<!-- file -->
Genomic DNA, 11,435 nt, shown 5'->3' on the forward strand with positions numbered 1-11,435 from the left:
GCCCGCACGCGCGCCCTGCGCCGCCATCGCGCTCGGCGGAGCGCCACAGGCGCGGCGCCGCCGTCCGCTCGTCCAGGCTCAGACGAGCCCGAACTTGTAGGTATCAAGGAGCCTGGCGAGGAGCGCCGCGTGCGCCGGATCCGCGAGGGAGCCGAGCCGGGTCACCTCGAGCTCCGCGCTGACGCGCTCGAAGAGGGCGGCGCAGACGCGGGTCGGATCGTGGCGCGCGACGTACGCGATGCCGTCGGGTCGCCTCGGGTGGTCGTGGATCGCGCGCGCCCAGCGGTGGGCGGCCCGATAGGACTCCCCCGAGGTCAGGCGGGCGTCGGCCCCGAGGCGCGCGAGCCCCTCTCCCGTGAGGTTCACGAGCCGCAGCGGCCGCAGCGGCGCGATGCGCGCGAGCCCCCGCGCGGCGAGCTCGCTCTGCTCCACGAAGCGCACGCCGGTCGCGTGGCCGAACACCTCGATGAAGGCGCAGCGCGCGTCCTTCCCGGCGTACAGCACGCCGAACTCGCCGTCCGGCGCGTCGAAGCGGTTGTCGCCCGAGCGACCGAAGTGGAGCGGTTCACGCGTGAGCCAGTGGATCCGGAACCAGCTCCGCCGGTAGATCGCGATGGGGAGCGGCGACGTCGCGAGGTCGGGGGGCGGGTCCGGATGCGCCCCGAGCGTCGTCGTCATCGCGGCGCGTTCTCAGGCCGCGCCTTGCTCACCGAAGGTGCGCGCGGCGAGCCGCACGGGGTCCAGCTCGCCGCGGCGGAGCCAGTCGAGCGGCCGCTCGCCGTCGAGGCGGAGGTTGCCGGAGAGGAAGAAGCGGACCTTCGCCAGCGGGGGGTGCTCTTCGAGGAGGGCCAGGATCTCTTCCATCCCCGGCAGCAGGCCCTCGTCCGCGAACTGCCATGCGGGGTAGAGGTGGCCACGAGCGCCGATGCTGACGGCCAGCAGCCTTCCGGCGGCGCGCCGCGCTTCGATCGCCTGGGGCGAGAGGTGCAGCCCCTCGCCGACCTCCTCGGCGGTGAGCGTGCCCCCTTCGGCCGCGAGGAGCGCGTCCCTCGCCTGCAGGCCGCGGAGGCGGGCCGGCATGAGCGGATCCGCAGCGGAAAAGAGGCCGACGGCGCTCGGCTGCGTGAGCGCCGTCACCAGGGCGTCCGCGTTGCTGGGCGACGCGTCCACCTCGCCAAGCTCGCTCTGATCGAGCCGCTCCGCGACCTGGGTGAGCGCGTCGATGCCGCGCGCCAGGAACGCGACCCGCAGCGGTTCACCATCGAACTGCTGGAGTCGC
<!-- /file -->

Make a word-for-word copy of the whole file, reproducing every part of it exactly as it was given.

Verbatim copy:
Genomic DNA, 11,435 nt, shown 5'->3' on the forward strand with positions numbered 1-11,435 from the left:
GCCCGCACGCGCGCCCTGCGCCGCCATCGCGCTCGGCGGAGCGCCACAGGCGCGGCGCCGCCGTCCGCTCGTCCAGGCTCAGACGAGCCCGAACTTGTAGGTATCAAGGAGCCTGGCGAGGAGCGCCGCGTGCGCCGGATCCGCGAGGGAGCCGAGCCGGGTCACCTCGAGCTCCGCGCTGACGCGCTCGAAGAGGGCGGCGCAGACGCGGGTCGGATCGTGGCGCGCGACGTACGCGATGCCGTCGGGTCGCCTCGGGTGGTCGTGGATCGCGCGCGCCCAGCGGTGGGCGGCCCGATAGGACTCCCCCGAGGTCAGGCGGGCGTCGGCCCCGAGGCGCGCGAGCCCCTCTCCCGTGAGGTTCACGAGCCGCAGCGGCCGCAGCGGCGCGATGCGCGCGAGCCCCCGCGCGGCGAGCTCGCTCTGCTCCACGAAGCGCACGCCGGTCGCGTGGCCGAACACCTCGATGAAGGCGCAGCGCGCGTCCTTCCCGGCGTACAGCACGCCGAACTCGCCGTCCGGCGCGTCGAAGCGGTTGTCGCCCGAGCGACCGAAGTGGAGCGGTTCACGCGTGAGCCAGTGGATCCGGAACCAGCTCCGCCGGTAGATCGCGATGGGGAGCGGCGACGTCGCGAGGTCGGGGGGCGGGTCCGGATGCGCCCCGAGCGTCGTCGTCATCGCGGCGCGTTCTCAGGCCGCGCCTTGCTCACCGAAGGTGCGCGCGGCGAGCCGCACGGGGTCCAGCTCGCCGCGGCGGAGCCAGTCGAGCGGCCGCTCGCCGTCGAGGCGGAGGTTGCCGGAGAGGAAGAAGCGGACCTTCGCCAGCGGGGGGTGCTCTTCGAGGAGGGCCAGGATCTCTTCCATCCCCGGCAGCAGGCCCTCGTCCGCGAACTGCCATGCGGGGTAGAGGTGGCCACGAGCGCCGATGCTGACGGCCAGCAGCCTTCCGGCGGCGCGCCGCGCTTCGATCGCCTGGGGCGAGAGGTGCAGCCCCTCGCCGACCTCCTCGGCGGTGAGCGTGCCCCCTTCGGCCGCGAGGAGCGCGTCCCTCGCCTGCAGGCCGCGGAGGCGGGCCGGCATGAGCGGATCCGCAGCGGAAAAGAGGCCGACGGCGCTCGGCTGCGTGAGCGCCGTCACCAGGGCGTCCGCGTTGCTGGGCGACGCGTCCACCTCGCCAAGCTCGCTCTGATCGAGCCGCTCCGCGACCTGGGTGAGCGCGTCGATGCCGCGCGCCAGGAACGCGACCCGCAGCGGTTCACCATCGAACTGCTGGAGTCGC